Of course, this is not the whole gospel, and it is easily perverted to serve dubious ends. But it is surely an important element in the gospel. God wants us to be whole and to succeed in life, not walk around looking miserable, claiming that our failures are a sign of holiness, or preaching that the poor should be happy because "theirs is the kingdom of heaven." Otherwise why do we in Christ's name seek to help the poor, educate the young, and seek ways to ensure that our kids and grandchildren succeed in life? Is this not God's will? Yes, the gospel is about taking up our cross, it is about suffering love and struggling for truth and justice. Yes, the Sermon on the Mount challenges ostentatious prosperity values, just as Jesus challenges those who put their hope in riches. But this does not mean that there are no blessings attached, or that disciples of Jesus should be miserable, guilt-laden losers.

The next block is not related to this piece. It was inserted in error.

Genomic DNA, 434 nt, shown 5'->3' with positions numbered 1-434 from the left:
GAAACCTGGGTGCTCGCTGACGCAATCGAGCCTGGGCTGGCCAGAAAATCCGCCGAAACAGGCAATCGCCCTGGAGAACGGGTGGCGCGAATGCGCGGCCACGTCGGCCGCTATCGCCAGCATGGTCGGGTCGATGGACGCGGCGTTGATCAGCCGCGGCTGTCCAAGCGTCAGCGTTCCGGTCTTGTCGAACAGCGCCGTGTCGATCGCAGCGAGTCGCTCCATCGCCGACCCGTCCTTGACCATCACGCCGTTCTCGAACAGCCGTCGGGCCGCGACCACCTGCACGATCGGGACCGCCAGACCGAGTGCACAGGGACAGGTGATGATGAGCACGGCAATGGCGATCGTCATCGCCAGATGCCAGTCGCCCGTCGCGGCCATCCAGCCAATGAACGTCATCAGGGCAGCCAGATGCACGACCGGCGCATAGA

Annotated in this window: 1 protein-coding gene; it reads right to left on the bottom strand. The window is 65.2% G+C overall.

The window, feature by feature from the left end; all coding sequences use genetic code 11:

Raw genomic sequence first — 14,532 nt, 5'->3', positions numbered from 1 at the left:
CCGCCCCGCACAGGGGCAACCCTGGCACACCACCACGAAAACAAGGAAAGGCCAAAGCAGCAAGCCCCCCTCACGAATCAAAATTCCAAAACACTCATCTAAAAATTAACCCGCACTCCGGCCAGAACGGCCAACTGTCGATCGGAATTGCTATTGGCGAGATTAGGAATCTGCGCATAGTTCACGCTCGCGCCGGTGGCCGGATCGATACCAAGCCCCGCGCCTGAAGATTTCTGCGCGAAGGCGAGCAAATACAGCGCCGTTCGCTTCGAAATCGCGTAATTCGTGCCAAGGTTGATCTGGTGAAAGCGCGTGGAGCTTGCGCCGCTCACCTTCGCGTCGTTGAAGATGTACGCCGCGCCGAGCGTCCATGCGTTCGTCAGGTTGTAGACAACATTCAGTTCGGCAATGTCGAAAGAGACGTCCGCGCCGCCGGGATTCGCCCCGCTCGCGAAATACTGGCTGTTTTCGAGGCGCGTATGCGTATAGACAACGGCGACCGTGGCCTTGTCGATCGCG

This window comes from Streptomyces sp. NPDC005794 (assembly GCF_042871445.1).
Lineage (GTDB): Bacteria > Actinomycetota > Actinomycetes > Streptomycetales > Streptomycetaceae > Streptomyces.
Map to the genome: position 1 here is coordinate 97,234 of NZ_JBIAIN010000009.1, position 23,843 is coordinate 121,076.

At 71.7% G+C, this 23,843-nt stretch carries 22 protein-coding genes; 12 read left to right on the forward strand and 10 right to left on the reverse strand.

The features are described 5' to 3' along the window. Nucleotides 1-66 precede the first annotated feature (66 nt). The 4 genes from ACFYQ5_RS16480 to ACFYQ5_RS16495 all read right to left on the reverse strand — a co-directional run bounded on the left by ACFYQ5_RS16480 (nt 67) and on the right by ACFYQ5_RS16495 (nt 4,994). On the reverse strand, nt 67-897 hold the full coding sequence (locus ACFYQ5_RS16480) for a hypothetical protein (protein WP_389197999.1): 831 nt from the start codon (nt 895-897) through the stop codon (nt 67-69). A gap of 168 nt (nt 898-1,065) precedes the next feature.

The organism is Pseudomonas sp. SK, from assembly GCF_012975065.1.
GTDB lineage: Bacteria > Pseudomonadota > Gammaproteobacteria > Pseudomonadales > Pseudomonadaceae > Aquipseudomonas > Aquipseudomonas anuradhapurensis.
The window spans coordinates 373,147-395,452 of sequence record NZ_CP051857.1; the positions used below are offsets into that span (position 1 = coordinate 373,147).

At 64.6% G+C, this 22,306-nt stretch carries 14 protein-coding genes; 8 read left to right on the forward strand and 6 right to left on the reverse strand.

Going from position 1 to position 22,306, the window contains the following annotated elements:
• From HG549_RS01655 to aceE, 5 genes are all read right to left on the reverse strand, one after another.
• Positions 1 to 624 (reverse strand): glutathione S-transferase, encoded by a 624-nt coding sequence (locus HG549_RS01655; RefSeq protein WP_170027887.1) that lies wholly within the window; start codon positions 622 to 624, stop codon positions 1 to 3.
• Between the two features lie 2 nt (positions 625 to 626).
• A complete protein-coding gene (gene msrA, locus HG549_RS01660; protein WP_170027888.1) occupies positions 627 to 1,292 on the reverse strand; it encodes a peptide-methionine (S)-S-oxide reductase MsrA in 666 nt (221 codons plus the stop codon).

To make dubious promises to people that they can be healed or become wealthy and succeed in order to make prophets profit may be deplorable. But so too is preaching a gospel of promises in heaven when people are seeking abundant life here and now. Or conveying the message that God does not want people to succeed in order to keep them humbly in their place, or feel inferior in order that God will seem greater. So maybe before we cast stones at T.B. Joshua we need to recover the good news that Jesus offers us life to the full here and now. We do not have to go to Lagos to discover or experience the prosperity of the Christ's gospel. It is available everywhere, even here at Volmoed where we don't take a collection or sell bottles of blessed water from our river. But when we build, let us make sure we lay good foundations.
John de Gruchy
Volmoed 2 October 2014